“There were quarry checkers in my day but their jobs have been made redundant. And some of them are sitting in various wardens offices just filing papers or doing nothing.”

Roberts said while the post still existed “they do not function as the Government’s record-keeping person coming out of the quarries.”

In his presentation, Roberts also complained about what he considered to be the seeming disrespect for forest reserves.

“Long time, a forest reserve was a sacred space. When I joined in the 1970s, forest reserves were sacred.”

He recalled that officers, in those days, had powers of arrest.

“If you had people in the forest reserve and they can’t explain what they doing there, you could arrest them, take them down to the station and charge them for entering into a forest reserve.

“Now, any and everybody going into a forest reserve. And what makes it worse is that people are going and living on forest reserves and coming to the Forestry Division for certification to get lights and water.”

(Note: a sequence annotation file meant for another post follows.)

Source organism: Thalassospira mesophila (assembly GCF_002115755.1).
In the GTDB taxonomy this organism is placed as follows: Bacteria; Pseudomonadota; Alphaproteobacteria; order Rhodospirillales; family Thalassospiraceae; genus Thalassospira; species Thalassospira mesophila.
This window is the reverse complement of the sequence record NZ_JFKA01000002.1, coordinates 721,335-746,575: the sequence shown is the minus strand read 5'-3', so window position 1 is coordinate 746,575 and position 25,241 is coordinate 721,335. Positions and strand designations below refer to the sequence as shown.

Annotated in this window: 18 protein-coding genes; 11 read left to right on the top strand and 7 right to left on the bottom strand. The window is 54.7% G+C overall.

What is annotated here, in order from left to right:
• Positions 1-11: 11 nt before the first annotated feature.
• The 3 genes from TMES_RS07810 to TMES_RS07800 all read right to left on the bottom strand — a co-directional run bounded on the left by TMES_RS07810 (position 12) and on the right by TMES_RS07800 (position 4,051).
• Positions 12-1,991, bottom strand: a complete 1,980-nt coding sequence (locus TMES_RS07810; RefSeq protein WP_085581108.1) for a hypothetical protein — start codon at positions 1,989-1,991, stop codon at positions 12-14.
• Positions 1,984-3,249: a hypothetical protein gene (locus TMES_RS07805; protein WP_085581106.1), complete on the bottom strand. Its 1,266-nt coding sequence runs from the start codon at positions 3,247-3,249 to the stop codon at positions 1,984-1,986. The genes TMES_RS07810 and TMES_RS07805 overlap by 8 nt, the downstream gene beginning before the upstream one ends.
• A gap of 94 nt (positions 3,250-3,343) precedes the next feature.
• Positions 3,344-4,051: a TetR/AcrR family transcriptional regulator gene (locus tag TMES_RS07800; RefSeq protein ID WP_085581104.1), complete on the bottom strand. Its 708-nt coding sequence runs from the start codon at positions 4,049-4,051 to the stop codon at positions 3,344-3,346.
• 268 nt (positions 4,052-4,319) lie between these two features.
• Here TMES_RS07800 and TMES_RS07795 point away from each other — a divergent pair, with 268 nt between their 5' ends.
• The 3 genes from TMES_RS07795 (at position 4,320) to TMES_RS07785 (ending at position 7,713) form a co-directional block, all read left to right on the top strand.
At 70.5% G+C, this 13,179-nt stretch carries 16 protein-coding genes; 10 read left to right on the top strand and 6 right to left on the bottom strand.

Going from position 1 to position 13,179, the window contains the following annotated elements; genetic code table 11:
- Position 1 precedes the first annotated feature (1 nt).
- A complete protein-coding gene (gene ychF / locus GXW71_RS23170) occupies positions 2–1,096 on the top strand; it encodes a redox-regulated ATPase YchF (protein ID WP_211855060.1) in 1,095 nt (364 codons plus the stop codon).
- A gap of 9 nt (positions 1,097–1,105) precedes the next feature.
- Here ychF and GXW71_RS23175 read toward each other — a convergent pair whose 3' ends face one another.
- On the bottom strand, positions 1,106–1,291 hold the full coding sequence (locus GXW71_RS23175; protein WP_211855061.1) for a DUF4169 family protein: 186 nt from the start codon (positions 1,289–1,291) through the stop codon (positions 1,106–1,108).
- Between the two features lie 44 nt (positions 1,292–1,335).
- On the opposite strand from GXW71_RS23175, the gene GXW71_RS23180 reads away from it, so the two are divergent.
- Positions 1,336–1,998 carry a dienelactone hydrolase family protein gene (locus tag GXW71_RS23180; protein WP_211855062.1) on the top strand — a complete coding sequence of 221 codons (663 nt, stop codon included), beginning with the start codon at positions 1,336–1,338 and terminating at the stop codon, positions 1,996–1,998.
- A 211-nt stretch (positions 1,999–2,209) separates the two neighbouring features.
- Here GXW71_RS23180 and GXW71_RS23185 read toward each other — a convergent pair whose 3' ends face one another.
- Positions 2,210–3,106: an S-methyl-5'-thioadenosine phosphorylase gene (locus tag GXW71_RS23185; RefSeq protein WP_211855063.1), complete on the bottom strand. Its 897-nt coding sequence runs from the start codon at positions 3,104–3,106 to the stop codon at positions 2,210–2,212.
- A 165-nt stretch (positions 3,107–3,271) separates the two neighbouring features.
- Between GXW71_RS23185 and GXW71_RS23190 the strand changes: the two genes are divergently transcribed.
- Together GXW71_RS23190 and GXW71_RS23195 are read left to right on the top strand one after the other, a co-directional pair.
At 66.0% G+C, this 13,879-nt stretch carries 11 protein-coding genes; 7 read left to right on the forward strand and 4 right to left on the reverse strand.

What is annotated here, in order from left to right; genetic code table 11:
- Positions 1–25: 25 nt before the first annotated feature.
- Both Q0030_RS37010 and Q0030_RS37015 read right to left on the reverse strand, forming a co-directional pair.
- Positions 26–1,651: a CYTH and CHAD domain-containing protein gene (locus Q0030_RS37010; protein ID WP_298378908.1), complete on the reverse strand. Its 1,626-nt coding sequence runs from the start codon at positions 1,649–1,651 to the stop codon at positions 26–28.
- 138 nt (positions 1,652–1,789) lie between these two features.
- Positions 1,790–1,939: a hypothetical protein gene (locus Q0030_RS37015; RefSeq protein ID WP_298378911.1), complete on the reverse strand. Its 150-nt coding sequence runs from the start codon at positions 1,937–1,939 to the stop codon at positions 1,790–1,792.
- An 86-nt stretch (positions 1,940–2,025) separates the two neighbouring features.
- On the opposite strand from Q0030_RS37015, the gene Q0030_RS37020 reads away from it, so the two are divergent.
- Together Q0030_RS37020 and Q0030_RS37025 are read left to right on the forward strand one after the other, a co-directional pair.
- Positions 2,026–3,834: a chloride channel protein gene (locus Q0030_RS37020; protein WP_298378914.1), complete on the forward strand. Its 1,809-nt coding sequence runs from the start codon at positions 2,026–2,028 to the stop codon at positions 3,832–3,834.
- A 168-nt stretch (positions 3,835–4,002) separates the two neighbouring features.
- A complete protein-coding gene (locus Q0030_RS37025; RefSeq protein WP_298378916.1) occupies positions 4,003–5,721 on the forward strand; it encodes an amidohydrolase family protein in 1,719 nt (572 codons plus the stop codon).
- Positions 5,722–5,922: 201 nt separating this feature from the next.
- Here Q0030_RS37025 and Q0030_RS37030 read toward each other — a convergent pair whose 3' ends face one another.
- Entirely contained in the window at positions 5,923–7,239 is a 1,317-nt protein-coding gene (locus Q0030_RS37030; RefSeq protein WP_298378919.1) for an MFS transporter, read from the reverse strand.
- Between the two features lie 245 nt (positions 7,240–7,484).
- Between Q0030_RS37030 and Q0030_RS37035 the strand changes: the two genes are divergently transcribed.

Roberts said in his years as a top manager “nobody got that signature."

“But now they getting they water and they getting their lights and I don’t know how.”

TTEITI steering committee member and outspoken activist Gary Aboud supported Roberts’ view there was a pervasive disregard for humanity and the environment.

“Humanity is not sacred,” he said, adding in many instances the underprivileged were not able to fend for themselves.

Aboud, secretary of the environmental group Fishermen and Friends of the Sea, recalled the manner in which the remains of the indigenous peoples were first treated.

“The bones of the indigenous people have been trampled upon without respect by fellow citizens.”

Alluding to the work of the FFOS, Aboud said he understood the anxieties of stakeholders in relation to ridding communities of illegal quarrying.

“We understand the evolution of purpose that has caused us, like you, to be driven to the edge where you are.”

However, he urged them to be proactive.

“What are the alternatives?” Aboud asked. “Rally yourself together and explore judicial process because there is law.....This is the most powerful sector other than the oil and gas sector. When is the last time you saw a quarry go bankrupt?”

Aboud recalled a time when the Turure River was a go-to weekend destination.

“Every Sunday you had 25 cars of average citizens coming and enjoying $25 million worth of nature for free. What is there now? Nothing.”

He said the Amazonian forest had “a human right” in Brazil, “but here in Trinidad, we shoot and kill and remove ecosystems, habitats.”